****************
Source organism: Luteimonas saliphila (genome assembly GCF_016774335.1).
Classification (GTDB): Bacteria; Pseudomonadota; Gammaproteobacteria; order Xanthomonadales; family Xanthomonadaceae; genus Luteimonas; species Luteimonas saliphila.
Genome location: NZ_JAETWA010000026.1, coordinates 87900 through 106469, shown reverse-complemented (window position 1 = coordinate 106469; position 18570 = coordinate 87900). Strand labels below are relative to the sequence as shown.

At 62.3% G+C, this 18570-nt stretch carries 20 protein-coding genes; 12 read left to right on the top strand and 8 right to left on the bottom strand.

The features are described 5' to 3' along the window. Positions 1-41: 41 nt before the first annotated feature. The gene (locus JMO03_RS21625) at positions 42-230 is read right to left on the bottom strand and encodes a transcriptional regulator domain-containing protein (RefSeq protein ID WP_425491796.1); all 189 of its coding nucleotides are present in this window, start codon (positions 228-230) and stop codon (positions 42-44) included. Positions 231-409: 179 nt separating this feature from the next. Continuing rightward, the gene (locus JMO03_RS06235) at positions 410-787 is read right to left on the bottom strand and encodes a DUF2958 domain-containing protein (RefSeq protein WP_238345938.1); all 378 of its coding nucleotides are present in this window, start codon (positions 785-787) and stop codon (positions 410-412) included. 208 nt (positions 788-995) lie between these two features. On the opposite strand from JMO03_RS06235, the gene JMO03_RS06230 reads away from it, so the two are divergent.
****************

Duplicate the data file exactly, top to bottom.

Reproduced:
Source organism: Luteimonas saliphila (genome assembly GCF_016774335.1).
Classification (GTDB): Bacteria; Pseudomonadota; Gammaproteobacteria; order Xanthomonadales; family Xanthomonadaceae; genus Luteimonas; species Luteimonas saliphila.
Genome location: NZ_JAETWA010000026.1, coordinates 87900 through 106469, shown reverse-complemented (window position 1 = coordinate 106469; position 18570 = coordinate 87900). Strand labels below are relative to the sequence as shown.

At 62.3% G+C, this 18570-nt stretch carries 20 protein-coding genes; 12 read left to right on the top strand and 8 right to left on the bottom strand.

The features are described 5' to 3' along the window. Positions 1-41: 41 nt before the first annotated feature. The gene (locus JMO03_RS21625) at positions 42-230 is read right to left on the bottom strand and encodes a transcriptional regulator domain-containing protein (RefSeq protein ID WP_425491796.1); all 189 of its coding nucleotides are present in this window, start codon (positions 228-230) and stop codon (positions 42-44) included. Positions 231-409: 179 nt separating this feature from the next. Continuing rightward, the gene (locus JMO03_RS06235) at positions 410-787 is read right to left on the bottom strand and encodes a DUF2958 domain-containing protein (RefSeq protein WP_238345938.1); all 378 of its coding nucleotides are present in this window, start codon (positions 785-787) and stop codon (positions 410-412) included. 208 nt (positions 788-995) lie between these two features. On the opposite strand from JMO03_RS06235, the gene JMO03_RS06230 reads away from it, so the two are divergent.